2014 Nike Peach Jam: What We Learned About Top College Basketball Recruits

Thad NovakCorrespondent IJuly 20, 2014

2014 Nike Peach Jam: What We Learned About Top College Basketball Recruits

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    USA TODAY Sports

    Nike’s Elite Youth Basketball League (EYBL) featured most of the biggest stars in high school hoops this summer, and the 2014 Nike Peach Jam capped the season in correspondingly high style. The New Jersey-based Playaz Basketball Club took home the title, but it was far from the only squad to feature highly anticipated Class of 2015 (and 2016) talent for college coaches to covet.

    One member of the former group who put on an especially impressive show was Isaiah Briscoe. The hero for the victorious Playaz just missed a triple-double in the title-game win over Team Penny, capping a weekend in which he showed just how much he's earned his considerable hype.

    Herein, a look at Briscoe’s brilliant tourney, along with the impressions left—for good and bad—by the rest of the 20 most prominent individual standouts who competed in South Carolina this weekend.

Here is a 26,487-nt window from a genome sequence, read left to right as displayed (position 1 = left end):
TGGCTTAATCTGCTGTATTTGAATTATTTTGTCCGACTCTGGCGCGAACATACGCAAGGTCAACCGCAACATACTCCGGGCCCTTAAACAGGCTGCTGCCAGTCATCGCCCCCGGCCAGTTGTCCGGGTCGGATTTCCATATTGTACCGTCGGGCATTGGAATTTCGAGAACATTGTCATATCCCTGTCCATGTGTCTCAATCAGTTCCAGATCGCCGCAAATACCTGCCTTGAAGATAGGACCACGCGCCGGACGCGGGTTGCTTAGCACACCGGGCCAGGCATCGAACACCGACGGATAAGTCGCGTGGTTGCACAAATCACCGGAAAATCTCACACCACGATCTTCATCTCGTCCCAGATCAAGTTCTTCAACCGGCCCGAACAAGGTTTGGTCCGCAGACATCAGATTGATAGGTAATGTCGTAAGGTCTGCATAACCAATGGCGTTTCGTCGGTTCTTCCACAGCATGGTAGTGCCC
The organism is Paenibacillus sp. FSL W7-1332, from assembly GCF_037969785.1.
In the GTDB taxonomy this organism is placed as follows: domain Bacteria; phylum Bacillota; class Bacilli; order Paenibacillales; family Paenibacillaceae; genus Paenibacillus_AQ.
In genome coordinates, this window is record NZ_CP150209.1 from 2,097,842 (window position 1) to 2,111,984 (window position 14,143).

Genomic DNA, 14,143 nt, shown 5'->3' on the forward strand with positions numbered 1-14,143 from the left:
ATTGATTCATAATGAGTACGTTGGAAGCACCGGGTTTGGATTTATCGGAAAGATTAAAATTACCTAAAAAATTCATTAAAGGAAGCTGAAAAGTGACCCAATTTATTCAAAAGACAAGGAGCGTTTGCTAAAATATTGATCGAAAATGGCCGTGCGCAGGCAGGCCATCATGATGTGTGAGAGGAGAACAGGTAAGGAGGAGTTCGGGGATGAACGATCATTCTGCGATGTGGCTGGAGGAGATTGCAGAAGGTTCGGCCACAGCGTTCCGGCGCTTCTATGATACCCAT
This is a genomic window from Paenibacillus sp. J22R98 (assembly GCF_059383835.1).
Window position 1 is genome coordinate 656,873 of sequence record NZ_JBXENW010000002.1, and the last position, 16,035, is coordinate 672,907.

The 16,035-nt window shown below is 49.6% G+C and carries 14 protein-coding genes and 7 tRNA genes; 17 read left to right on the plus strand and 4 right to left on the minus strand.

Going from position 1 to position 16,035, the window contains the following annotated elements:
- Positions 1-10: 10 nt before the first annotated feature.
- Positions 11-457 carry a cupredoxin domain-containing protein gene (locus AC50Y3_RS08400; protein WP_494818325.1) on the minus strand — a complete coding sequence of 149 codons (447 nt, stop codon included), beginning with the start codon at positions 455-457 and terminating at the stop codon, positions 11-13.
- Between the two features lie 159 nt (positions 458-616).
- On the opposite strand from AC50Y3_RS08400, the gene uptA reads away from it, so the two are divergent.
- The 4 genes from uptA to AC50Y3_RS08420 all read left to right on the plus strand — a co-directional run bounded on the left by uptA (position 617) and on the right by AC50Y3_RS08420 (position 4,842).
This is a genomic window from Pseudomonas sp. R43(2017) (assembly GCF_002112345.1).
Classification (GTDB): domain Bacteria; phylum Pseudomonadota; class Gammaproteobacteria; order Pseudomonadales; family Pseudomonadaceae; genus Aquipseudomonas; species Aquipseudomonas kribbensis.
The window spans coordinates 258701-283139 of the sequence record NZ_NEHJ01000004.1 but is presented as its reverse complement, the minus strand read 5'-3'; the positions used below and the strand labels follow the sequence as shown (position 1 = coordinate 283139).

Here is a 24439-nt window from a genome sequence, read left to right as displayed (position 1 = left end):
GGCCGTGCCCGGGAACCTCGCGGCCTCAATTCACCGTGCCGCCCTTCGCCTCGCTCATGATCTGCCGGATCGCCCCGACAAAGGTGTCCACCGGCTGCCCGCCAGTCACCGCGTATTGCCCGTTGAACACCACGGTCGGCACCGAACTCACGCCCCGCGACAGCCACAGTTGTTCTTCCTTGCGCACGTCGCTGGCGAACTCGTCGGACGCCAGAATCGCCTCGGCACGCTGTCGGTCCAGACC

Note: All statistical averages and rankings are for the five games of pool play, unless otherwise specified.

Allonzo Trier, Athletes First

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    For Allonzo Trier to have come up with any kind of fitting encore to his overwhelming regular-season scoring performance—29.4 points per game, the league’s best by miles—would’ve been scary enough.

    Trier actually got better in the finals.

    Not only did he average 30.8 points per game, again lapping the field, but he posted the weekend’s high game with 42 points against Playaz Basketball Club in one of the marquee matchups of the tourney.

    Overshadowing the best player (Briscoe) on the tournament champs in a head-to-head battle is pretty much the definition of rising to the occasion.

Harry Giles, Team CP3

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    Credit: 247Sports

    Although Harry Giles didn’t manage the sustained excellence of some big men at the Peach Jam, he stood tallest when the stakes were highest.

    Facing a win-or-go-home play-in against The Family to open the weekend, Giles blew up for 21 points and a game-high 15 rebounds (plus two blocks).

    Overall, the 6’8” North Carolina product scored a pedestrian 12.6 points a game for the tourney, though he did grab a team-leading 7.0 rebounds per contest.

    Considering that the Class of 2016 phenom was playing up a year in age against a league with an unusually deep crop of big men, it’s hard not to be impressed with his potential for the long haul.

Cheick Diallo, Team SCAN Cardinals

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    The best of many overwhelming EYBL centers in the regular season, Cheick Diallo gave himself a tough act to follow. Even with more reasonable expectations, though, Diallo would’ve disappointed at the Peach Jam.